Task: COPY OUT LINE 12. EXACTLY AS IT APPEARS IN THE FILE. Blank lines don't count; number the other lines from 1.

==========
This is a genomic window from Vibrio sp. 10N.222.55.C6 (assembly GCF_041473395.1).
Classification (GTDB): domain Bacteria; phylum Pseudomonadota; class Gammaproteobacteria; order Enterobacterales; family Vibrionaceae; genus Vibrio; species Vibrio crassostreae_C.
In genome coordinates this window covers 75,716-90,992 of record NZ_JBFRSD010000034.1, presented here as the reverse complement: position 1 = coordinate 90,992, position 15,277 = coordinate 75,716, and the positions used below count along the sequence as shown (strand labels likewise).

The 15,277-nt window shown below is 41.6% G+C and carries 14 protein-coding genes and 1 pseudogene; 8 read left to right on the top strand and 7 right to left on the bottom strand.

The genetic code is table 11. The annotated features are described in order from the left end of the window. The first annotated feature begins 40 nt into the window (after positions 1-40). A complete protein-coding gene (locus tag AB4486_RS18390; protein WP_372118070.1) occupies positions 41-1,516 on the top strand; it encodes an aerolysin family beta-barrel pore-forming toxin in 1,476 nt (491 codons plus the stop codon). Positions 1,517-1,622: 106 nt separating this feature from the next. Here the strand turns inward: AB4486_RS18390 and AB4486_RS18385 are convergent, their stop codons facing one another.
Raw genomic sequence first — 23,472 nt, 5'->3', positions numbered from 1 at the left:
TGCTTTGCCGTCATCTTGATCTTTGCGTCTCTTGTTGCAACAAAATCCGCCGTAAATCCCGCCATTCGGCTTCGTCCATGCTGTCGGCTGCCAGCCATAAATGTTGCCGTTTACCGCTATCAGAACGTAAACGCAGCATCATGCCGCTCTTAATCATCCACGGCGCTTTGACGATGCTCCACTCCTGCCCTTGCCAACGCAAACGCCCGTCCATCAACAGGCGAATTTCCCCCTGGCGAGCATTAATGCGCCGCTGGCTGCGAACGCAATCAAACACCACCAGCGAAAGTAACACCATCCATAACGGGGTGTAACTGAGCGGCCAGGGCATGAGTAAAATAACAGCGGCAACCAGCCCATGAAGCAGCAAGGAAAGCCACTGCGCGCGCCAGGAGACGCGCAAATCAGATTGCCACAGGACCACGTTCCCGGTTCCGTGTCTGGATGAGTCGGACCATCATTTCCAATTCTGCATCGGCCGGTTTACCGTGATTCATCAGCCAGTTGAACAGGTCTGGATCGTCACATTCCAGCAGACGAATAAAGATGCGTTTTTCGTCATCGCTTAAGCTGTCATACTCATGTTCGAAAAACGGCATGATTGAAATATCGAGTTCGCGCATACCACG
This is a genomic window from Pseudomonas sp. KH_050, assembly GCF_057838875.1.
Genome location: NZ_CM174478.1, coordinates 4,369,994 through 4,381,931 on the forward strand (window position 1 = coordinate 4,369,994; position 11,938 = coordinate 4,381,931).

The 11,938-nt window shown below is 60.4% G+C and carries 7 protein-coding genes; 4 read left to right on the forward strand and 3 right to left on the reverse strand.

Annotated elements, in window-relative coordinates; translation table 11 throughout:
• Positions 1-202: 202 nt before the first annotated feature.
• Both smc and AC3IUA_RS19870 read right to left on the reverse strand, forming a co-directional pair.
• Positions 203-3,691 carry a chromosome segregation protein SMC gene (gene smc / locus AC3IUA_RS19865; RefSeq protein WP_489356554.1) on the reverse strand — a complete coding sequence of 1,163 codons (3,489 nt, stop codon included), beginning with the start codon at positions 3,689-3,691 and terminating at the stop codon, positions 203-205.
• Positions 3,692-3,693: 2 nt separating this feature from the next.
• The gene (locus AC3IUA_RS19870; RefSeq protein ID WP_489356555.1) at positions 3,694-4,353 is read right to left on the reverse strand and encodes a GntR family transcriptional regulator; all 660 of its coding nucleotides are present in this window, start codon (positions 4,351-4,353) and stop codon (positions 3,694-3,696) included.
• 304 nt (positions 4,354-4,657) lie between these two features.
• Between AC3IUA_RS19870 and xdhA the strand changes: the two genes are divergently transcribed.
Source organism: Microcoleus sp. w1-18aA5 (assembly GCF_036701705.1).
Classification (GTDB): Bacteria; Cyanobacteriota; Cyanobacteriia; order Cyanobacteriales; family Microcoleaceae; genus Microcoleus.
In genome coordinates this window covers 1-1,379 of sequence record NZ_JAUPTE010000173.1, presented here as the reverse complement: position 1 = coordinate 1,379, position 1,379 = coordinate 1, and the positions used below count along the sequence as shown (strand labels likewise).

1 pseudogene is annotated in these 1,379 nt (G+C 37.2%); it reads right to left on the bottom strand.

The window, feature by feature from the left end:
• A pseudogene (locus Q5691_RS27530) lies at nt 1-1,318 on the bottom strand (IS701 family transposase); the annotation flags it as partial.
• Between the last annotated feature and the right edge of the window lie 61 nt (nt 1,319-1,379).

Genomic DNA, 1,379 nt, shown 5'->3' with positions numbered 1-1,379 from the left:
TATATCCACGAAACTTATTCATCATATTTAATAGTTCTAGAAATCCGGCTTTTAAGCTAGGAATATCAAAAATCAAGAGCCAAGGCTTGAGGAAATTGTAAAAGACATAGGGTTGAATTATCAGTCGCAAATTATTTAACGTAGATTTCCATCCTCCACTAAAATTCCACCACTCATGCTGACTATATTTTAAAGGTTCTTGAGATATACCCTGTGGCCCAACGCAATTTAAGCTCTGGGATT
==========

• Positions 1-202: 202 nt before the first annotated feature.